Bars that do not comply with the COVID-19 guidelines for reopening, will not be supplied with alcoholic products from today.
This is one of the measures announced by the Trinidad and Tobago Beverage and Alcohol Alliance (TTBAA) at a news conference yesterday, as it seeks to stave off any a reclosure of the industry.
“The TTBAA, comprised of 90 manufacturers, producers, distributors and marketers of alcohol in T&T, have taken the decision that for bars that are non-compliant as of tomorrow (Monday), the bodies that constitute the TTBA Alliance – the likes of the Caribs and Brydens and others—we are going to withhold delivery and supplies of those entities,” TTBAA chairman Dr Patrick Antoine.
The news conference followed a stern warning by the prime minister, that the government would close bars again if reports of breaches continued.
Videos circulated over the weekend, showing bars jam-packed and there were reports of people “hiding” in bars after the 10 pm closing time.
“Where bars and bar owners continue to be non-compliant, we will support without reservation, fully, the closure of these bars by the State,” Antoine added.
He pointed out that over 75,000 people work directly or indirectly in the alcohol industry and said that they could not allow the few errant ones to affect the many who rely on the industry for their livelihoods.
The Bar Owners Association (BOA) and the Trinidad Hotels, Restaurants and Tourism Association (THRTA), were also represented at yesterday’s news conference.
“We cannot endure another 90 days of a shutdown. That would entirely condemn the industry as we know it,” interim president of the BOA, Teron Mohan said.
According to him, there are 5,000 bars in T&T, directly employing 20,000 people with as many as 100,000 indirectly employed in the industry. The financial blow of another shutdown, he said, would be “fatal.”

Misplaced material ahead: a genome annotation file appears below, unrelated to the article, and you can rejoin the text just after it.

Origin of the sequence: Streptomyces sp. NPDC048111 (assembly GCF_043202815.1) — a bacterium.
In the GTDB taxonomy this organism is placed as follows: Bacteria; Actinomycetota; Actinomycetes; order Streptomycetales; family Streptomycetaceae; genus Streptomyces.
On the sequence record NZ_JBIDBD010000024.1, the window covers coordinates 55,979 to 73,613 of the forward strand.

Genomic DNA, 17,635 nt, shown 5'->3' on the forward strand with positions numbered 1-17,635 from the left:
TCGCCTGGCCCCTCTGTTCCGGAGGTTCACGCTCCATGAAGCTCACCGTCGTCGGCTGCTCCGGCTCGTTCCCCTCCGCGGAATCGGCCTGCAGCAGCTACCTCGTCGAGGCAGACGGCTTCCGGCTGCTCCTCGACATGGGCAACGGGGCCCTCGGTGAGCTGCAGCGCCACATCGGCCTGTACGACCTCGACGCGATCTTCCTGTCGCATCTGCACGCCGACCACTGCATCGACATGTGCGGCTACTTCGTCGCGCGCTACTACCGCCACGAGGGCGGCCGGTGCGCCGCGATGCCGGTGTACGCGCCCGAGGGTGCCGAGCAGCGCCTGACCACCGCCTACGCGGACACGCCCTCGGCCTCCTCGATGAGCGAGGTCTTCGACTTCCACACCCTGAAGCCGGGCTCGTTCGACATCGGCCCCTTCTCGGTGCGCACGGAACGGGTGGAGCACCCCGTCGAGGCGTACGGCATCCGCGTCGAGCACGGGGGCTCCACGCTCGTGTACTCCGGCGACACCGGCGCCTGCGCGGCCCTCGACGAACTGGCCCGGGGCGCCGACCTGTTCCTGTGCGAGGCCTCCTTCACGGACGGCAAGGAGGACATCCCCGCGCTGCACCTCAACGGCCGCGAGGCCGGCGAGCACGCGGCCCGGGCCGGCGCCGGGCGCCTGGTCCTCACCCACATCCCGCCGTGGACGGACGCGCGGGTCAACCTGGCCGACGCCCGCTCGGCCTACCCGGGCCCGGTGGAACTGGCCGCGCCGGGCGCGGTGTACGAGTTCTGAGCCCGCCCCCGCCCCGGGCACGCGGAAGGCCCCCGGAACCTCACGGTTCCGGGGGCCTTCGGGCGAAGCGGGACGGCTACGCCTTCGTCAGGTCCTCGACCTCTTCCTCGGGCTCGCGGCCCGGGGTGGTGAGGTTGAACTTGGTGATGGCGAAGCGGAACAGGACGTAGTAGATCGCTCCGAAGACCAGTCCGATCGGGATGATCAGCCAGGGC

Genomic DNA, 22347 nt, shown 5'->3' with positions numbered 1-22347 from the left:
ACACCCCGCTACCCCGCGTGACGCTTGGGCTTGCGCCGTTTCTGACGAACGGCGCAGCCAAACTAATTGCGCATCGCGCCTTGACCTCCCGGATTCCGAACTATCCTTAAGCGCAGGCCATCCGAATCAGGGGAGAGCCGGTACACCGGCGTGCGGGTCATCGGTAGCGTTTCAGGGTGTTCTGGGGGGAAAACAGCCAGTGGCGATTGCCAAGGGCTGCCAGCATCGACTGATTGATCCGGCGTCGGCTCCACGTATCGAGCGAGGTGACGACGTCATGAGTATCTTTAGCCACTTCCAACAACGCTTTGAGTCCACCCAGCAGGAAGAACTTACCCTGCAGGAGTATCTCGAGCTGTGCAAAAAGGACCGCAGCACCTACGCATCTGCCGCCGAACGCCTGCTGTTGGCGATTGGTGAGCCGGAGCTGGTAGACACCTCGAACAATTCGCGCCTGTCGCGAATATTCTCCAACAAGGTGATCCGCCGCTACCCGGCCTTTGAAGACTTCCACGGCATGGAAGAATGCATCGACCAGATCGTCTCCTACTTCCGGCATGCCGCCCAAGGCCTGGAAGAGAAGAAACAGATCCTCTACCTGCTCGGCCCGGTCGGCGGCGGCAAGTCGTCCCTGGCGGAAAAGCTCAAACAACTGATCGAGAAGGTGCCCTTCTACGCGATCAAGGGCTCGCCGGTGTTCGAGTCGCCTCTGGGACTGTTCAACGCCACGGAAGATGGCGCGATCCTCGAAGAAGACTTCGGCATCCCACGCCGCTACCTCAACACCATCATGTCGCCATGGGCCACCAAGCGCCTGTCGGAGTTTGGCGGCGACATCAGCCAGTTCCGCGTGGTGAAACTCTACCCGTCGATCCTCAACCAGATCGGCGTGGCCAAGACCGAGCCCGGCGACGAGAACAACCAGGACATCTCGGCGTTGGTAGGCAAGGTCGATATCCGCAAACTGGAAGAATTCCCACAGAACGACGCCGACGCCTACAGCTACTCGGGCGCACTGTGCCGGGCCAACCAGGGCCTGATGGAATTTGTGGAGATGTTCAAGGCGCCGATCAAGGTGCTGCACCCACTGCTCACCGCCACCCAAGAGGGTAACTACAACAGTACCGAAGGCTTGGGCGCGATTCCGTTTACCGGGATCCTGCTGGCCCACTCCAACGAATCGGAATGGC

The spokesmen said such closures would severely affect the livelihoods of the ordinary workers, adding that this is why they came together Saturday night to agree on some immediate measures.
“We are prepared not just to talk the talk but to walk the walk,” Antoine said.
That walk includes working closely with the police to address the bad bars, to “nip it in the bud.”
Also, as of today, a hotline will be in place to allow people to complain about those entities which are breaching the guidelines.
The hotline number is 277-7378 or 277-SERV.
The TTBAA will also spend money to help with compliance.
“We will be supporting the training modules for the operators and employees by paying for the training of the enterprises that indicate that they have a difficulty,” Antoine said.
He estimates that between 1,000 and 1,500 bars will benefit from training and certification.
“Everything you believed before in respect of operating a bar in the Republic of Trinidad and Tobago is completely changed,” said president of the THRTA, Brian Frontin.
“Our call is to the owners. The window for compliance is now extremely small and rapidly closing without a complete change in behaviour,” he added.
Bars reopened last Monday and during the week the government amended the health regulations to mandate that they could not reopen their doors until 8 am, after closing at 10 pm the night before.
The TTBAA, meanwhile, was planning last week, to write the government to ask for bars to open one hour later until 11 pm and to allow those with bigger floor spaces, the leeway to accommodate more than 25 people at a time.
That, Antoine said, will not happen now, because of the actions of the errant bar operators.